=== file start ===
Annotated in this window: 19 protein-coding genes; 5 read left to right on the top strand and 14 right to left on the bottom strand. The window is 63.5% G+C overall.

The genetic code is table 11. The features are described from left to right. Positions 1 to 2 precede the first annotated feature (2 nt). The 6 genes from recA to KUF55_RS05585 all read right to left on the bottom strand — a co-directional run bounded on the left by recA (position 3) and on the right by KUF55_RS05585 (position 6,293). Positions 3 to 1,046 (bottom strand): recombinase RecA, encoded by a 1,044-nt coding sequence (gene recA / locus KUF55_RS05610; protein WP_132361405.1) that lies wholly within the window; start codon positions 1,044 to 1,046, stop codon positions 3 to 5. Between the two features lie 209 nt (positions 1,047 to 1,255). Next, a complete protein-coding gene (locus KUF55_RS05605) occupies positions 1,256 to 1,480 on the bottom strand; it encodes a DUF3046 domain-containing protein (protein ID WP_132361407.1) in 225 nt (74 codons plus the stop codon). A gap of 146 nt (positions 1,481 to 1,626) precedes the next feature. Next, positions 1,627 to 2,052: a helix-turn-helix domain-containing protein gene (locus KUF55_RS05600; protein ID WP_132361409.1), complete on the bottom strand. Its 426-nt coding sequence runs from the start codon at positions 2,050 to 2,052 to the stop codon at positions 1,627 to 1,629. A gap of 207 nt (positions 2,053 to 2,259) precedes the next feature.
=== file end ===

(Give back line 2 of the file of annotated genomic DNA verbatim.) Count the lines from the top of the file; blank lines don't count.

The genetic code is table 11. The features are described from left to right. Positions 1 to 2 precede the first annotated feature (2 nt). The 6 genes from recA to KUF55_RS05585 all read right to left on the bottom strand — a co-directional run bounded on the left by recA (position 3) and on the right by KUF55_RS05585 (position 6,293). Positions 3 to 1,046 (bottom strand): recombinase RecA, encoded by a 1,044-nt coding sequence (gene recA / locus KUF55_RS05610; protein WP_132361405.1) that lies wholly within the window; start codon positions 1,044 to 1,046, stop codon positions 3 to 5. Between the two features lie 209 nt (positions 1,047 to 1,255). Next, a complete protein-coding gene (locus KUF55_RS05605) occupies positions 1,256 to 1,480 on the bottom strand; it encodes a DUF3046 domain-containing protein (protein ID WP_132361407.1) in 225 nt (74 codons plus the stop codon). A gap of 146 nt (positions 1,481 to 1,626) precedes the next feature. Next, positions 1,627 to 2,052: a helix-turn-helix domain-containing protein gene (locus KUF55_RS05600; protein ID WP_132361409.1), complete on the bottom strand. Its 426-nt coding sequence runs from the start codon at positions 2,050 to 2,052 to the stop codon at positions 1,627 to 1,629. A gap of 207 nt (positions 2,053 to 2,259) precedes the next feature.